Now is a time of feelings- for ALL of us. Not only is it a time of big feelings, but it is also a time of high and ranging emotions in one confined space while practicing social distancing. We are here for you as you navigate those feelings with your children or children you are caring for. In Art Feeds we often repeat the phrase, “all the feelings belong”, meaning that it is best for children (and adults) to feel each feeling as it comes, rather than to push the feeling down and let it manifest in another way. Remember that feelings and emotions are like the newsroom for our insides- the help to bring internal information to the external. Permission to feel, name and decided what to do with that information is an important part of development. You don’t have to be an expert, the biggest part is to create space for your little one to feel their emotions and to listen to and acknowledge how they feel. Then together, you can decide what to do with that important information. We know the task of talking about feelings with children can be daunting, but we have some some strategies for it.
#1 Differentiate Between the Performance of Feeling and the Emotion Itself
It is helpful to process with your child the name of that emotion.
My nephew Abram is nearly 5, he is a ball of energy and we jokingly say that he feels ALL is feelings at 110%, meaning that when he is happy, you can practically see the rays of sunshine shooting out of him, but when he’s sad or angry he is ALL in on crying and raging against his siblings. Since the time of social distancing, my sister shared with me that he had a very emotional day of meltdowns, tears and fight picking with his siblings. This is the performance of feeling. My sister gave him some space, cuddled him close and asked, “how are you feeling?”
This is an important step because his melt downs, tears and picking of fights were the performance, but when he is asked about the emotion he feels, it gave him a moment to consider naming that feeling rather than the symptom of it. He said “I feel really sad”.
#2 Do Not Try to Take the Emotion Away
It is difficult to be a parent or caretaker and see children we care so deeply about struggling or in any sort of pain. But it is important we give children space to name their feelings and the space to feel them (need help with naming feelings? Try our free Feelings Wheel printable). In times like this, it is common to slip into, “you should be happy- we have food on the table, a roof over our heads, we are with each other….(insert forced gratitude here)”. Another common strategy is to coax a child into “smiling” or “giggling” or changing the subject. Do not do this. It removes the opportunity for a child to feel their emotion in a healthy way. We must remember that in the short lives of children, the loss of seeing their friends and teachers daily, the cancellation of their soccer season or the inability to see family they love may be the deepest loss they have experienced so far in their lives. There is no measuring stick for grief or “wrong” emotion to feel, but there are healthy ways to express the feeling. Acknowledge how they are feeling with phrases like, “I can understand why you would feel that way” or “I can see that you feel sad” or “Gosh, that is hard.” The simple act of having another acknowledge that your feeling is valid makes us feel known, this is true for children too.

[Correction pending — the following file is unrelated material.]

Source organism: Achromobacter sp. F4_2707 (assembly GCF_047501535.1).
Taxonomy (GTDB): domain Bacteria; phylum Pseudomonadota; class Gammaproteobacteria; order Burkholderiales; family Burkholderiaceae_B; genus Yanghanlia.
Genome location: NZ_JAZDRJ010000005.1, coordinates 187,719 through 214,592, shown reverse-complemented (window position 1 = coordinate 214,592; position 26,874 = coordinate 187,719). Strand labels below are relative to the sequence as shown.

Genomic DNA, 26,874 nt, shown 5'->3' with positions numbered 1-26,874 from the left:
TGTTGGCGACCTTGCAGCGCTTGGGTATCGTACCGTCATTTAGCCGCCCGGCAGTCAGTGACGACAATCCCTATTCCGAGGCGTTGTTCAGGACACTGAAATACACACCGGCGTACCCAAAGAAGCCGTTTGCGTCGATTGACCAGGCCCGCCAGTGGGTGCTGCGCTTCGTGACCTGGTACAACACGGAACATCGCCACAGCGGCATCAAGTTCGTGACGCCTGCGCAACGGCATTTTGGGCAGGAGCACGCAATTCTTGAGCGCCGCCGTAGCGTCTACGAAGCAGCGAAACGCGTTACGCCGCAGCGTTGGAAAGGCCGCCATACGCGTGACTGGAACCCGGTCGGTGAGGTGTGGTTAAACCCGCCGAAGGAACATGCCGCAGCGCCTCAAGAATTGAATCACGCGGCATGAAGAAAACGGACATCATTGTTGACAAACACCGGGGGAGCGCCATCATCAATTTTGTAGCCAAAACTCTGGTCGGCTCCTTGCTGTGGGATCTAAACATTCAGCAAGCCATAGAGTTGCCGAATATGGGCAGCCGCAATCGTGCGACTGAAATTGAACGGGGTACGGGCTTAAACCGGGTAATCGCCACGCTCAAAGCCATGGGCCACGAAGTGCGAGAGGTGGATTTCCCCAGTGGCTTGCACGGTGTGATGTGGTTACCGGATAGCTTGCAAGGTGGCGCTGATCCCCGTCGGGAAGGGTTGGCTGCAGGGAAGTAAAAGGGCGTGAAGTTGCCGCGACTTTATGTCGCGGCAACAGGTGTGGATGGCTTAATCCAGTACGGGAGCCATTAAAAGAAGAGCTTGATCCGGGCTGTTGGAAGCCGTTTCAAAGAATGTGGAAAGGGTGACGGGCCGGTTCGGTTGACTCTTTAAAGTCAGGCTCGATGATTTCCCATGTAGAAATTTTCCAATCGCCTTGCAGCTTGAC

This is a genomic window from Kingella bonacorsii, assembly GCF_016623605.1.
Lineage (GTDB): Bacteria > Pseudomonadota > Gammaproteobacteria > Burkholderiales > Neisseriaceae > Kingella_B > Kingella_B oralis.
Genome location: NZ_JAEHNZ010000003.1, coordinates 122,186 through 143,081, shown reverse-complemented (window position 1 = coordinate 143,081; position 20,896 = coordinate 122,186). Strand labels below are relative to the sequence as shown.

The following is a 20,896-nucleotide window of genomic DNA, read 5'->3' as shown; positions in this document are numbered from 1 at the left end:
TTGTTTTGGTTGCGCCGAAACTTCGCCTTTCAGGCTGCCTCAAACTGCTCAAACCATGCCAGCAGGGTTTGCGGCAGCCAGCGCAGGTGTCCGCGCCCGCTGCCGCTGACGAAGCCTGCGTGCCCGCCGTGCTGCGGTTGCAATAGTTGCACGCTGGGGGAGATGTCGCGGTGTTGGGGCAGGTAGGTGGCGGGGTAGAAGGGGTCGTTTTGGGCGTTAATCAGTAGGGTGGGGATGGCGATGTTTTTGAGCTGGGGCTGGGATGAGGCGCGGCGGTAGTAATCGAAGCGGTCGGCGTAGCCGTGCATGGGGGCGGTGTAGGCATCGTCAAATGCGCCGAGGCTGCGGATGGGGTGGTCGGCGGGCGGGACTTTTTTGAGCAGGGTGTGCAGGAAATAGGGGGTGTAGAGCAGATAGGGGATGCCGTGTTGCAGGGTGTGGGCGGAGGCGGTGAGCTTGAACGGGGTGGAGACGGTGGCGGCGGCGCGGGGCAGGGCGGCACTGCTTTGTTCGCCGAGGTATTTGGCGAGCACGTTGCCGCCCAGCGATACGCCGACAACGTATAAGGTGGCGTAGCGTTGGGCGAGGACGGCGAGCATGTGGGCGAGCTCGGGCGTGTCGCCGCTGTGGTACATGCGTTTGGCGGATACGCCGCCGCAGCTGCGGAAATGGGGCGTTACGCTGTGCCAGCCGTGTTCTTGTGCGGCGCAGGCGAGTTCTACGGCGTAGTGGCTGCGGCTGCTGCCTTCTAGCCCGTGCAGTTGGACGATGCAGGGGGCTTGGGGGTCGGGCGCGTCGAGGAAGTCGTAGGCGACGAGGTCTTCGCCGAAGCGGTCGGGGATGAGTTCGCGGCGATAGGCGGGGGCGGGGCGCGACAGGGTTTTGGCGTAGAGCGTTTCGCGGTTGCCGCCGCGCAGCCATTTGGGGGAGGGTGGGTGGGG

#3 Once the Emotion is Named, Acknowledged and Safely Felt, Discuss a Strategy of Expression
In the case of my nephew, my sister asked, “can you think of why it is that you feel sad?”
Sometimes your child may be able to name the cause, and sometimes not. In Abe’s case, he shared, “I’m sad because I’m not getting enough hugs”. He explained that before social distancing, he received hugs from mom and dad in the morning, then from his Principal and teachers when he got from school, his friends on the playground, etc. He felt sad because of his lack of hugs. Whether or not your child can name the “why” of their emotions, you can discuss an avenue of expression. For my nephew some strategies could be to be more intentional about family hugs, to have a code word for needing more hugs, to consider some ways to share a “hug” with the friends, family and teachers he misses- perhaps with snail mail or an online message or photo.
You can ask- “Next time you feel this way, what can we do?”, to discuss a strategy of healthy expression for the future. This could be 5 minutes of quiet time, a dance party to express anger or sadness, writing in a journal, doing 20 jumping jacks or stepping out the back door and letting out a yell of release (that isn’t directed at another person). You know your child best, explore some things they like to do in order to make a plan for healthy expression next time those big emotions come up. Not to take them away- but to make space for feeling, naming, acknowledging and expressing.
Our COO, Brooke, has a 3.5 year old. Last week she was feeling sad about not seeing her friends every day at daycare. They navigated those feelings together and when discussing what to do about it, her daughter June decided that making a restaurant (named “Walmart Birthday Restaurant”, naturally) would be the perfect remedy. Take a look at the process, and how that opportunity presented a creative way to feel our feelings and form a stronger bond while doing so:
Meg is our Founder and CEO. It was her vision that started Art Feeds in 2009 and her vision still carries us today. She walks between the administrative and creative duties of running Art Feeds, and she’s also the driver of the Van Gogh 2.0, our Mobile Art Center. When she’s not dreaming new dreams, you can find her travelling, beating your PR at the gym or discovering a secret concert by your favorite band.